Pain isn’t a simple experience. The question of whether animals feel it like we do has long been an issue of some controversy. After all, it’s clear many animals have some physical sense of pain, but do they feel the same level of emotional response? Can animals suffer trauma? What about small creatures like insects or tiny fish?
Evolutionary biologist Robyn J. Crook recently tackled these questions and others in a new TED-Ed video looking at what we know about animals and pain. To start, Crook explained there are two clear dimensions to pain — physical and cognitive. “In the first, nerves in the skin sense something harmful and communicate that information to the spinal cord,” Crook said.
Animals experience nociception like we do
She continued, “There, motor neurons activate movements that make us rapidly jerk away from the threat.” As Crook explained, this kind of pain response is called nociception. Nociception is the reason why you’ll quickly yank your hand away from a hot stove, or jump after stepping on something sharp. Anyone with a pet or two probably knows animals like cats and dogs experience nociception just like humans. But what about other animals?
“Nearly all animals, even those with very simple nervous systems, experience [nociception],” Crook said. She pointed out that pretty much all vertebrates (animals with spinal columns) all appear to experience nociception in basically the same way, whether they’re dogs, giraffes, cows or crocodiles. However, even most invertebrates (animals without spines) exhibit signs of nociception.
“These animals aren’t legally protected [from abuse], partly because their behaviors are harder to read,” she said. However, animals like snails and worms can feel physical pain just like we do. Even oysters will recoil at pain, indicating they experience nociception in a similar way to other animals like your pet dog, or even you.
Going beyond physical pain
However, Crook pointed out that it’s very possible animals like oysters may not experience the second dimension of pain — cognitive recognition. Cognitive recognition is what makes pain more than just a simple physical reaction. In this stage of pain, sensory neurons in the skin send messages to the brain, where they’re translated into sensations. So, while nociception is little more than a knee-jerk response, cognitive recognition is what makes humans not only feel an actual sensation of pain, but also allows us to reflect on the experience.
Put more simply, nociception is pain without pain, while cognitive recognition is pain you can understand. “For us, this is a very complex experience — associated with emotions like fear, panic, and stress, which we can communicate to others,” Crook said.
Do we all feel the same pain?
The obvious next question is, do animals suffer pain on this level, just like us?
When it comes to animals with very simple brains, the answer is probably no. As Crook pointed out, the aforementioned oyster probably doesn’t have the cognitive capacity to experience pain on this level. However, this doesn’t apply to all invertebrates.
“Other invertebrate animals are more complicated… like the octopus, which has a sophisticated brain and is thought to be one of the most intelligent invertebrate animals,” Crook said. Despite the octopus evolving separately from our ancestors since well before the time of the dinosaurs, they “represent an island of mental complexity in the sea of invertebrate animals,” according to Professor Peter Godfrey-Smith.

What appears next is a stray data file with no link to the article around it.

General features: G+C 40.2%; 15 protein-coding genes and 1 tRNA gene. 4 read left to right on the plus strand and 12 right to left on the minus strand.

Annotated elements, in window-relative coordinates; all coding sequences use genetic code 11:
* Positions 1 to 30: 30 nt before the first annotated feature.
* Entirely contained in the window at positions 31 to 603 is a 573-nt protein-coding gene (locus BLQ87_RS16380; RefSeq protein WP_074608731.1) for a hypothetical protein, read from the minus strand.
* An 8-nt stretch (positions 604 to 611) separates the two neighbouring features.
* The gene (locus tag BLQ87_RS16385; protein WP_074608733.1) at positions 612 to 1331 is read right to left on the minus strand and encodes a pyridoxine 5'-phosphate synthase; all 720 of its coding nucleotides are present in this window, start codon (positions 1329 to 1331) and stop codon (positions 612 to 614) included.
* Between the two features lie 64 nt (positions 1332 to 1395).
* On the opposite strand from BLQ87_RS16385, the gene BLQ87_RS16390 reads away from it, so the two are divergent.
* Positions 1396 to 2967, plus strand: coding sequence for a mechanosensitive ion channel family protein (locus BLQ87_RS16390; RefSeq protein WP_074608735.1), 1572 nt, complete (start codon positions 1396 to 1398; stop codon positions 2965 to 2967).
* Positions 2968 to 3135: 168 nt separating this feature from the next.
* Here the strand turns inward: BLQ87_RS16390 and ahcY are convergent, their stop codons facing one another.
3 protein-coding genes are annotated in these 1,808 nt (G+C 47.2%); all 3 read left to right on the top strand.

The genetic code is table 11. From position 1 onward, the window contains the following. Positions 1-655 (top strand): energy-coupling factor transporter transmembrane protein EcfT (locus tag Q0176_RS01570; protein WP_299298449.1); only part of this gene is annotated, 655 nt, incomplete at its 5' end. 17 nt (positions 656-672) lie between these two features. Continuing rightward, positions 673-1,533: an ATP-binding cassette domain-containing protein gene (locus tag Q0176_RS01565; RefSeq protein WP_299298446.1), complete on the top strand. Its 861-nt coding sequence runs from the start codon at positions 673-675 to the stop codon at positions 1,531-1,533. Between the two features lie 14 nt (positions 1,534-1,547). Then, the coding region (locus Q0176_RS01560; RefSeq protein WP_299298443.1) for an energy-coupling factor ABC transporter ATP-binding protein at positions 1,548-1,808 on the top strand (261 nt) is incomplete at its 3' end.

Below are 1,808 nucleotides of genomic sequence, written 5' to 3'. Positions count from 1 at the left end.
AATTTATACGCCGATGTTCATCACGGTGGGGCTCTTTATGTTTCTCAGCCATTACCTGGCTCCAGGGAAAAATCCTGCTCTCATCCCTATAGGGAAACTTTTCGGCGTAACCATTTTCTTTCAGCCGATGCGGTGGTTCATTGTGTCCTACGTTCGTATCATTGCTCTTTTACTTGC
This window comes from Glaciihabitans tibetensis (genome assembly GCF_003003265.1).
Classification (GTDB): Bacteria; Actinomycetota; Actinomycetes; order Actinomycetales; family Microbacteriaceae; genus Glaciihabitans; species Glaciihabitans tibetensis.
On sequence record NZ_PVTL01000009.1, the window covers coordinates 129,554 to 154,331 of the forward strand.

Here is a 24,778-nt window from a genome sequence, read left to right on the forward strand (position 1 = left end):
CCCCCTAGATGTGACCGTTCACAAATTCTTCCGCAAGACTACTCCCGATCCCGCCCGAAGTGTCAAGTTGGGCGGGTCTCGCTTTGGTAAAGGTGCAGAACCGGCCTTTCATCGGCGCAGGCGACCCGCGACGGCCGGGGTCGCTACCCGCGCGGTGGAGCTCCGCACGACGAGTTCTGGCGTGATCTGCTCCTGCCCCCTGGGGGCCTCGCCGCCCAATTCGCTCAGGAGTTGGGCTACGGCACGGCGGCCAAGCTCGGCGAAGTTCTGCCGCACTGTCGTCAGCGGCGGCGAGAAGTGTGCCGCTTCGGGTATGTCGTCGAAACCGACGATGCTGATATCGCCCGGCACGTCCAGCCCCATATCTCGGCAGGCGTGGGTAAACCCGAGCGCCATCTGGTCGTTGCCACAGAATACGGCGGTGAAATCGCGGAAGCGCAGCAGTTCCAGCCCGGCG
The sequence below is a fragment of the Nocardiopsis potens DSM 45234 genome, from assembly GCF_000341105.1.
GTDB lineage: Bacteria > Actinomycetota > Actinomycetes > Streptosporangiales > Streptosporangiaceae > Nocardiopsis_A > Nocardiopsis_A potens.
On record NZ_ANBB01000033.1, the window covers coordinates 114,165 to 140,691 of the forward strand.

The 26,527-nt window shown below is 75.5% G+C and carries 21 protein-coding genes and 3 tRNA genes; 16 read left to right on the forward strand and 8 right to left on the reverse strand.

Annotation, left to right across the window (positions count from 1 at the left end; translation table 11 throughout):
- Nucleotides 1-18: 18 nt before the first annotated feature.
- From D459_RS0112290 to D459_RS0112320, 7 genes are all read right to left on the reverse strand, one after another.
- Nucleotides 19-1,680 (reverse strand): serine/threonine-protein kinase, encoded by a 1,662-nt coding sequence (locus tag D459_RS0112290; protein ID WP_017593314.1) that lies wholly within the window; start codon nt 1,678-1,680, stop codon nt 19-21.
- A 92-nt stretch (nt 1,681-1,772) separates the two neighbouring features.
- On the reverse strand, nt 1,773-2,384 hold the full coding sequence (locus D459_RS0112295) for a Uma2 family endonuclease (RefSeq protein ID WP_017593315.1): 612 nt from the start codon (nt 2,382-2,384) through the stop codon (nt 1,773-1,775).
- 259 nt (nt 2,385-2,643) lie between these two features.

“They are probably the closest we will come to meeting an intelligent alien,” Godfrey-Smith wrote for Scientific American, referring to how incredibly different octopus intelligence is to other animals. These animals are so intelligent, Godfrey-Smith and other researchers suspect they can even read when humans are distracted. It’s possible that they use this to their advantage when plotting how to escape from labs.
An injured octopus can make judgment calls
According to Crook, an injured octopus will protect a wounded tentacle by curling it up. Even more intriguingly, though, that injured octopus might still use its wounded tentacle to grab prey under some circumstances. Crook said this shows the animal doesn’t just reflexively respond to pain. Rather, the octopus can make “value judgments around sensory input.”
In short, they weigh up the need for food with the physical pain caused by using an injured limb. They also feel a mental desire to minimize their suffering. These kinds of mental processes indicate the octopus feels pain on a similar level to us — and they’re not alone.
Animals show behavioral changes while in physical pain
In laboratory tests, injured birds offered both ordinary food and feed laced with painkillers will opt for the latter, while horses will exhibit massive behavioral changes while suffering pain. Many animals, like cats, even share similar facial expressions of pain to humans.
Researchers still have many questions about how animals feel emotional and physical pain. Still, it’s clear they can suffer just like us. Most animals not only react to pain in the moment, but they can also communicate their suffering. They also experience longer term psychological responses.
Crook said it’s important we continue seeking to understand animal pain. “As our knowledge grows, it may one day allow us to live in a world where we don’t cause pain needlessly,” she said. Her video is well worth watching in its entirety, so check it out below!
— Tamara Pearson